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Mother faces life-changing procedure

A Suffolk mother will soon undergo a procedure to help her overcome an ongoing battle that’s lasted more than a decade.

Kim Taylor was diagnosed with vasculitis in 2006 at Sentara Leigh Hospital in Norfolk after months of joint pain, purple dots on her legs and other symptoms that indicated an inflammation of her blood vessels. This inflammation causes blood vessel walls to narrow or weaken, which results in blockages and damage to tissue and organs.

Taylor’s vasculitis is specifically called granulomatosis with polyangiitis, formerly known as Wegener’s Granulomatosis. A patient’s respiratory system — such as sinuses, throat and lungs — is usually affected first, and potentially fatal organ damage can occur throughout the body.

Fatigue, shortness of breath, sinus infections and coughing up blood are among the symptoms.

Suffolk resident Kim Taylor suffers from Granulomatosis with polyangiitis, a type of vasculitis disorder.

“I’m not as active as I used to be,” Taylor said. “I can’t be, really, when just walking up those steps kind of makes you winded just a little bit.”

Another major complication results from a hole in the nasal septum, the cartilage that divides the nostrils.

“One of the effects of this form (of vasculitis) is your sinus involvement,” Taylor said. “With that, I have the beautiful saddle nose.”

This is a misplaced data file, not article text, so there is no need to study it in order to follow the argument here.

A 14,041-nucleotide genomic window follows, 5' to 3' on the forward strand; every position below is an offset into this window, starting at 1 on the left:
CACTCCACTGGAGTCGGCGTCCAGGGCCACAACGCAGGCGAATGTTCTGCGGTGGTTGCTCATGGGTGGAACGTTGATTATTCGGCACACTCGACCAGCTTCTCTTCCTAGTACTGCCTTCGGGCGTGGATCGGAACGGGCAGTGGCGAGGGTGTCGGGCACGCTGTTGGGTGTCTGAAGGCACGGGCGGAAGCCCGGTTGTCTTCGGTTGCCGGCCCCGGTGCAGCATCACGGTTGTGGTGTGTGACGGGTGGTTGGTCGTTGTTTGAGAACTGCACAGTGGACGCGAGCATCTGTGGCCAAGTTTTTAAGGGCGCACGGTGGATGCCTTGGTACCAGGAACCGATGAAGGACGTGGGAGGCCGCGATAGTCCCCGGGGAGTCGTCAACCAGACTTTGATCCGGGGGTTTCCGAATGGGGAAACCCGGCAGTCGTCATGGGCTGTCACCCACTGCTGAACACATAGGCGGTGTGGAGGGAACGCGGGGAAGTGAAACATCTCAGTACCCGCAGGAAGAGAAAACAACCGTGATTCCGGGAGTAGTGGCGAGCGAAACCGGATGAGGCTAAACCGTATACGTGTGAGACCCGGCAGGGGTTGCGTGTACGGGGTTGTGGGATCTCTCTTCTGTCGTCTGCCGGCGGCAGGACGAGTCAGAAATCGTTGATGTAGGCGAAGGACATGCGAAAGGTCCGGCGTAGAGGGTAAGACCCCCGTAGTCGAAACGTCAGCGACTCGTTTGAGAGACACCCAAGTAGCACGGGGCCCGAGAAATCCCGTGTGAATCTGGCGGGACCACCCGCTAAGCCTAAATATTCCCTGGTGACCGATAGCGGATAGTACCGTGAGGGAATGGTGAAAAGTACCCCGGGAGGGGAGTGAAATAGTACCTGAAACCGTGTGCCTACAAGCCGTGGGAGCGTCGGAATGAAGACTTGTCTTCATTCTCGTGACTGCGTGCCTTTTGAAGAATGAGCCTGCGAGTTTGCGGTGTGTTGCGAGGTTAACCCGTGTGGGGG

“My sinus cavities were completely filled with crud, and it bore a hole in the cartilage. There’s nothing there to support it, which is what caused the saddling.”

Taylor had to wait years to be in remission long enough for nasal reconstruction to be possible.

She has been in remission since her last RITUXIN Infusion in May 2016, when Dr. Jane Derrig — her rheumatologist at Lakeview Medical Center since 2008 — began to once again treat Taylor with pills after she had an adverse reaction to her last infusion, she said.

“I’ve been on pills off and on for the entire 11 years,” she said. “It’s kind of bittersweet, because you just constantly wonder, is my body going to get used to this? Is it going to continue to help? Am I going to have to try something different, and if I try something different, is my body going to be allergic to it?”

“It’s like a constant battle in itself.”

Plastic surgeon Dr. Eric Dobratz will perform the six-hour procedure on Jan. 10 at Sentara Norfolk General Hospital, which will be followed by further surgery and outpatient care.

“He said it will be an obvious difference right away,” she said.

Despite years of pain and discomfort, Taylor has remained steadfast and active. She stays busy working in the infant room at First Baptist Weekday School on North Main Street.

In November, she and her mother, Thelma Lane, traveled to Carver Mountain Orchard in Charlottesville, along with the Peaks of Otter in Bedford County.

“I just kind of feel more at peace, whether it’s at the beach or in the mountains,” she said.

She worships at River of Life Baptist Church in Franklin with her husband, Brian, and their 8-year-old daughter, Reagan. She considers her daughter a miracle child for being born both two weeks before the death of her father, Herbert Lane, and in spite of potential medical complications due to her vasculitis, she said.

“She doesn’t want me to have the surgery, because she likes me just the way I am,” Taylor said.